Specifically in regard to clean energy, the impact of the oil price drop was relatively muted in Latin America in 2014. Wholesale spot prices for electricity, which have a strong correlation with oil prices (since fossil-fuelled plants typically are the most expensive on the grid), did not fall significantly over the course of the year. The average fell just 5% to $53/MWh from an average of $57.8/MWh in 2013. Cheaper oil’s impact could be felt more strongly felt in 2015, however, with merchant clean energy projects potentially the most exposed since such projects rely on high spot prices to achieve investor returns.
CLEAN ENERGY INVESTMENT & CLIMATE FINANCING PARAMATER II
The Clean Energy Investment & Climate Financing parameter looks at investment levels to date for large- and small-scale projects, by mapping fund flows to new plants, while also tracking mergers and acquisitions, grants and microfinance activity.
Countries that scored best on this parameter all saw surges of investment in 2014: Honduras, Bolivia, Guatemala, Panama and Chile. In Bolivia’s case, the country attracted $41m, representing a major jump from the $7m invested in 2013.
Overall in 2014, investment levels across the region for non-large hydro clean energy bounced back, spiking 49% compared to 2013, when $15bn was deployed. Among the main destinations for investment were: Brazil, which attracted more than half of the funds at $14bn, along with Mexico ($2bn) and Chile ($2bn).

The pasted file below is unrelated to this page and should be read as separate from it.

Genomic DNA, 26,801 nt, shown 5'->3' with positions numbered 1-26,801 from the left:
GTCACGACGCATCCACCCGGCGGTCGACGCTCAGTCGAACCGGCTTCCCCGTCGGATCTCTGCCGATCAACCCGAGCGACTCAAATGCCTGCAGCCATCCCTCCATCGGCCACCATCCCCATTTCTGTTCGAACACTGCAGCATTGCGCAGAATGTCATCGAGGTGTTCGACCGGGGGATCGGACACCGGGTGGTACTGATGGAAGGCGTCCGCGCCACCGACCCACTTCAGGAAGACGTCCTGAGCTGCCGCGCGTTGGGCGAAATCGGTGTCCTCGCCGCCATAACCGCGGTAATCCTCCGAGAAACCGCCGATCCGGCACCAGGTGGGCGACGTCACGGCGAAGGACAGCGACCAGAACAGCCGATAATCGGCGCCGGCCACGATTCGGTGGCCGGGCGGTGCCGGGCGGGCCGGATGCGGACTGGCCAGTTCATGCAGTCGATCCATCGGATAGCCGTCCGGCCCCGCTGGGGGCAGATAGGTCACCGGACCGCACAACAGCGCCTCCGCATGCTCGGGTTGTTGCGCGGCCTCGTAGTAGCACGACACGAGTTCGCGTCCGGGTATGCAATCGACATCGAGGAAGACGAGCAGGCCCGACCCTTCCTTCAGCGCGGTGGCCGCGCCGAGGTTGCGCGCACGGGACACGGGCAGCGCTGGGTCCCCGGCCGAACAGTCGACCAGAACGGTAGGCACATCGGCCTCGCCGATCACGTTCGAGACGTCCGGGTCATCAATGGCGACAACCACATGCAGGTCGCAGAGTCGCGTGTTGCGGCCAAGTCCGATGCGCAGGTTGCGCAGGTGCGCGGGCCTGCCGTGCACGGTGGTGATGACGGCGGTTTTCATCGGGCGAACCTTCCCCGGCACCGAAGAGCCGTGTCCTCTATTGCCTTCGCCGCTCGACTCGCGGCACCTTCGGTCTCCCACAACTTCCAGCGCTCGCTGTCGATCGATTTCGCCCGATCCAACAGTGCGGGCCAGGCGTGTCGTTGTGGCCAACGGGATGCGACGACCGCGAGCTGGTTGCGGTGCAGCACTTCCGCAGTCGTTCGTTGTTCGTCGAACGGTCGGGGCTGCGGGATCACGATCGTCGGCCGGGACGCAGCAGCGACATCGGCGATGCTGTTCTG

In addition, there were a slew of countries that saw investment surge disproportionately in 2014. This included Panama ($839m in 2014, up from $172m in 2013), Honduras ($823m vs. $74m) and Guatemala ($702m vs. $84m). In other countries, activity began to slow in 2014 after being particularly brisk in the prior year. Uruguay, for instance, attracted an impressive $1bn in 2014, though that was slightly down from the year prior. Smaller countries usually see a more intermittent pattern of investment attraction due to the size of their grids.
In terms of technologies supported, the trends seen in 2013 continued into 2014. Wind remains the main clean energy sector in LAC, attracting $15.5bn in investment with Brazil, Mexico, Panama and Uruguay taking the lion’s share of the total. The solar sector attracted a record $2.8bn in 2014, largely due to PV projects in Chile and Honduras.
Climatescope also maps out the sources of funds, classifying investors as local or foreign. Funds coming from local investors rose in 2014, although more modestly than in the prior year, rising to $5.3bn from $4.5bn in 2013. In terms of the top 20 clean energy investors in 2014, Brazil’s National Development Bank again provided the most and is among the major clean energy investors globally. Other regional development banks also appeared on the list, including the Central American Bank for Economic Integration. Among the international development banks and agencies, the World Bank, Inter-American Development Bank, Japan International Cooperation Agency and KfW all played important roles. Finally, it is worth noting the participation of private commercial banks such as Spain’s Santander, Brazil’s Bradesco and Itau and Chile’s CorpBanca.